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If hanging around the likes of Blagojevich and Obama went to Rezko’s head, as Mahru suggests, one reason might be that Rezko had befriended them before they became famous, forming bonds of loyalty from the start. The BGA’s Stewart says, “I would give the guy credit for being shrewd. He would identify young up-and-comers early. Fine, Obama, he’s the editor of the Harvard Law Review, but in Chicago politics, big deal, so what. But [Rezko] approached Obama. Rod Blagojevich, he’s an unimportant state legislator. What distinguishes Rezko—he didn’t just give money to established figures.”
Rezko read a newspaper article about Obama’s Law Review election and had a colleague get in touch; in 1990 Rezko offered Obama a job at Rezmar before he had graduated from Harvard Law School. Obama declined, joining a Chicago law firm instead. There he did what he has described as a minimal amount of legal work for Rezmar. Chicago Tribune reporter David Mendell, author of the recently published Obama: From Promise to Power, says, “Rezko threw an early fundraiser for Obama at his North Shore house, and that fundraiser was instrumental in providing Obama with seed money” for his U.S. Senate race in 2004.
In our conversation, Rezko was reluctant to discuss his association with Obama, except to stress that he has had no formal role in Obama’s campaigns. He would not comment on Obama’s real-estate deals.
Rezko met Blagojevich in 1995, when the future governor was a state representative from the Northwest Side. Rezko helped to finance Blagojevich’s runs for office, in 1996 for Congress and in 2002 for governor. The Chicago Sun-Times has reported that Rezko and his family, businesses, and business associates have contributed more than $675,000 to 15 prominent Illinois politicians since 1989. That sum includes $117,652 for Blagojevich.
“What distinguishes Rezko—he didn’t just give money to established figures."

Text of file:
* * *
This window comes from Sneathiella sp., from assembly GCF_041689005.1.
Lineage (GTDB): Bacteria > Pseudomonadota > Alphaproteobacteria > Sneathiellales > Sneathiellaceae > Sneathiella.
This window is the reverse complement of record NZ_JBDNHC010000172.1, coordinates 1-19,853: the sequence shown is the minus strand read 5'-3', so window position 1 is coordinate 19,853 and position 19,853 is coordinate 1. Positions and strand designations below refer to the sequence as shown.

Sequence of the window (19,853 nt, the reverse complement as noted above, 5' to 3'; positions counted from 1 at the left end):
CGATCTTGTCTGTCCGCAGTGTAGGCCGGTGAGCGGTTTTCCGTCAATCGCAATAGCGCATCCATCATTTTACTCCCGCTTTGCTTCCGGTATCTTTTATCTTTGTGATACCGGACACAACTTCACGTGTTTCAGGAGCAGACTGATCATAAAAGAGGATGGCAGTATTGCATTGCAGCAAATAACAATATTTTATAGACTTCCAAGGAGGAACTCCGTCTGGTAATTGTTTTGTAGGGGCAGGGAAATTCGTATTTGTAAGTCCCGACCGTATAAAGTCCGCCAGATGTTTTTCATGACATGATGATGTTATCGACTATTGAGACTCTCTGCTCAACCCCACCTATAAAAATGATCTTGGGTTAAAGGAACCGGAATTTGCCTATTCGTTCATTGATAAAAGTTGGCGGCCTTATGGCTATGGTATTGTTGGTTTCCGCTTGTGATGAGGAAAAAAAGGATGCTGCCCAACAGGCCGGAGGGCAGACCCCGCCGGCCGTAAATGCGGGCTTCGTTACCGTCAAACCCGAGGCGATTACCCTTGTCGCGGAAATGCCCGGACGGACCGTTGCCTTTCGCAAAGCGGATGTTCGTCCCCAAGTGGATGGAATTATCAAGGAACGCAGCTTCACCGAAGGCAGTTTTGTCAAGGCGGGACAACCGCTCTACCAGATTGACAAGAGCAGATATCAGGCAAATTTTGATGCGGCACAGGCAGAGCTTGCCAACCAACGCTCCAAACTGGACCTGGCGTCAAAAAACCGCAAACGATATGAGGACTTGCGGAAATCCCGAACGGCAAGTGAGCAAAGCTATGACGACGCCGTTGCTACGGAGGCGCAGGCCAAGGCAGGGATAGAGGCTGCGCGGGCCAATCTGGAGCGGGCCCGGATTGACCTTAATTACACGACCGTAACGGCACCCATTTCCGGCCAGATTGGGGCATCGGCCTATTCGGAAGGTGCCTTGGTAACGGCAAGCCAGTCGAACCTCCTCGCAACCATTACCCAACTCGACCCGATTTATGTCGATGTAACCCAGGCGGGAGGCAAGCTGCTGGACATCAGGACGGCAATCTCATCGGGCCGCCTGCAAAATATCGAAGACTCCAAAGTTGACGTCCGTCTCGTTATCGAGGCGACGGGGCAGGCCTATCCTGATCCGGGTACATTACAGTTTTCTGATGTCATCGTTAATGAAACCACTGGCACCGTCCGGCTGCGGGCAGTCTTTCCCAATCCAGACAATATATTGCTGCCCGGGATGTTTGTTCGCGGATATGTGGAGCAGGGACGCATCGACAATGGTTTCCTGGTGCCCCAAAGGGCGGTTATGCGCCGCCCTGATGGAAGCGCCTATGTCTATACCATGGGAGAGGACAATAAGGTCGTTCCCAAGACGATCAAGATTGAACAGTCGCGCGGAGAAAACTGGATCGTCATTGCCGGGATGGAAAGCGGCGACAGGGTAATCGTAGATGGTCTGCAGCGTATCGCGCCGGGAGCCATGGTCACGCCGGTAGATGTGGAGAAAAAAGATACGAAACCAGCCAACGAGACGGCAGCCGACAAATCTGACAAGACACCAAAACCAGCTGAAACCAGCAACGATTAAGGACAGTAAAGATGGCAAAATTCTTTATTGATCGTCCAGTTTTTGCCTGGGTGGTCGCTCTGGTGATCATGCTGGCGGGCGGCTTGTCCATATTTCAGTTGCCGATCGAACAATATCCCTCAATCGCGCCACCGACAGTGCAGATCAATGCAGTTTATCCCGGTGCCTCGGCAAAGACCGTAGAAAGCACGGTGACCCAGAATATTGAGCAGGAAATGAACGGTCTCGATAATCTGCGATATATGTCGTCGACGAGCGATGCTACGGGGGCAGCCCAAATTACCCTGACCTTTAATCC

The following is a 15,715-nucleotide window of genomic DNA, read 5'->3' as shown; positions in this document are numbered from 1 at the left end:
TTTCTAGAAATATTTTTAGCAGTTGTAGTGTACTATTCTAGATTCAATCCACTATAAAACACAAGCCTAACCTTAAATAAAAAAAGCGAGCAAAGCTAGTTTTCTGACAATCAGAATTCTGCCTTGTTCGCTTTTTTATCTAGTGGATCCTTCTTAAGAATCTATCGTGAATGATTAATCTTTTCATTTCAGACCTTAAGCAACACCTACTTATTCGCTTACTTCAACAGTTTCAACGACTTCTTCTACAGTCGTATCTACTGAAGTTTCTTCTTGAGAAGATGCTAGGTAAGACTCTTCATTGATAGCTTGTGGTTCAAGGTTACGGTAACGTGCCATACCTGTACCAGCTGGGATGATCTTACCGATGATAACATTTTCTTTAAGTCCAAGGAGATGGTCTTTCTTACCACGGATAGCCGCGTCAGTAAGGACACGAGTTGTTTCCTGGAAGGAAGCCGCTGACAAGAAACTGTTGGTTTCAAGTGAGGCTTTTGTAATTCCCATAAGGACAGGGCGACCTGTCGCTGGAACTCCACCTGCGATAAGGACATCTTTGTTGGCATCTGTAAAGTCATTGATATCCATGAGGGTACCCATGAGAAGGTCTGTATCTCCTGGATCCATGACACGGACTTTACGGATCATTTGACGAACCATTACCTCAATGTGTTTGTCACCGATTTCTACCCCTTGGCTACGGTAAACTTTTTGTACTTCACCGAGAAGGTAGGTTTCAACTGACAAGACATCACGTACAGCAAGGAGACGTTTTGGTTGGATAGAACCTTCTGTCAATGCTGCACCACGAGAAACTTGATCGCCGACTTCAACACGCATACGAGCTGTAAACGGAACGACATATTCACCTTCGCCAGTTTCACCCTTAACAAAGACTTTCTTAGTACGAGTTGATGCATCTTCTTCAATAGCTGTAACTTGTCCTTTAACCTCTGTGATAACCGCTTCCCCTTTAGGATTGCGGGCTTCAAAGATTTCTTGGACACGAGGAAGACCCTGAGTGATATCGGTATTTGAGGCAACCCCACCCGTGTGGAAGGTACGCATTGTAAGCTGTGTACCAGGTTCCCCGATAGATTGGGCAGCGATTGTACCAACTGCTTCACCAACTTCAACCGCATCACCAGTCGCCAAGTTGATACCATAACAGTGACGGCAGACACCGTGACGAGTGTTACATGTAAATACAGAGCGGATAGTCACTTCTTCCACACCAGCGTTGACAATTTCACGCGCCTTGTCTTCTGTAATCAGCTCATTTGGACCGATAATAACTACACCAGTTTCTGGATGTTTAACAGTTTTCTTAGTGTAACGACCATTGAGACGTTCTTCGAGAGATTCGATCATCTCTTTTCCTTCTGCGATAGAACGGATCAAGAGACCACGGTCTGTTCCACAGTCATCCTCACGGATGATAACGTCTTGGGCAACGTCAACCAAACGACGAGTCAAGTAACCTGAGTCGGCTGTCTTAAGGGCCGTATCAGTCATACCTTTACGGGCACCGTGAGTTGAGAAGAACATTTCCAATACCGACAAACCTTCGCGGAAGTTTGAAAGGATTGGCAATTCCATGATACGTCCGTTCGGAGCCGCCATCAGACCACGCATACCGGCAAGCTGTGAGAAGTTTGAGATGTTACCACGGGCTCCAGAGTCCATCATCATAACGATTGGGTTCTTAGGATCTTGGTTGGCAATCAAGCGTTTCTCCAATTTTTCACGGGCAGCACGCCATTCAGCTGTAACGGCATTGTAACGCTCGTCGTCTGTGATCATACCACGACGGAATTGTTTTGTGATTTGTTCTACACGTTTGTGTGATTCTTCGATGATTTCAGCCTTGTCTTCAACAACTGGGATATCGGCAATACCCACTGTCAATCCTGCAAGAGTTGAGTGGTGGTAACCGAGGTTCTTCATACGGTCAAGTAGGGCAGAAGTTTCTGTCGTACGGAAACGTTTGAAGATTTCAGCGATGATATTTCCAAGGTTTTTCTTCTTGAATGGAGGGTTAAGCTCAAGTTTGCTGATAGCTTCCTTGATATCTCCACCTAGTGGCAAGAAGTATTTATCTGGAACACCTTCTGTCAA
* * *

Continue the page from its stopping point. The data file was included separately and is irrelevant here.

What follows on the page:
Rezko became a virtual one-man headhunting firm for staffing the Blagojevich administration, sending along recommended candidates, many of whom ended up getting appointments. He recommended or had personal or business ties with people who became the heads of the state departments of employment security, central management services, commerce and economic opportunity, housing development, and the finance authority. In addition, Rezko successfully urged the appointments of three members of the teachers’ retirement system, four of the health facilities planning board, and at least one member of the state board of capital development. (The U.S. attorney here has charged that Rezko schemed to pack the government with his cronies so that they could peddle their influence.)
The clout of Rezko and his associates reflects the growing political presence of Arab Americans as a group. Ray Hanania, author of Arabs of Chicagoland, estimates there are 250,000 people of Arab descent in northeastern Illinois. Hanania describes Rezko as “very personable and generous” and remembers that he was “a major donor” to the Arab American Democratic Club, which Hanania helped found in 1994. The club staged a major fundraiser in Bridgeview in September 2006 for Blagojevich’s reelection.
Aside from a donation, Rezko says, “I was never involved with that. I am proud of being Arab American, don’t get me wrong, but I was never involved with that [club].”
One member of the club, Khalil Shalabi, was director of project development for the Illinois Department of Human Services. He left the department in October 2006 after the state’s executive inspector general alleged he had arranged fundraisers for Blagojevich on state time. (Shalabi has not been charged with a crime.) Another Blagojevich appointee, Ali D. Ata, resigned as head of the Illinois Finance Authority in March 2005 after a harshly critical state audit of his agency. Ata was indicted last May as a codefendant in the Rezko case and has pleaded not guilty.
Hanania criticizes Arab American business leaders as “a small cluster of activists, and they are all in trouble. They had a push for clout empowerment, not community empowerment—you know, a hunger for being part of the system, sharing the perks among the insiders. When you connect all the names and lines, it’s going to look like a spider web.”
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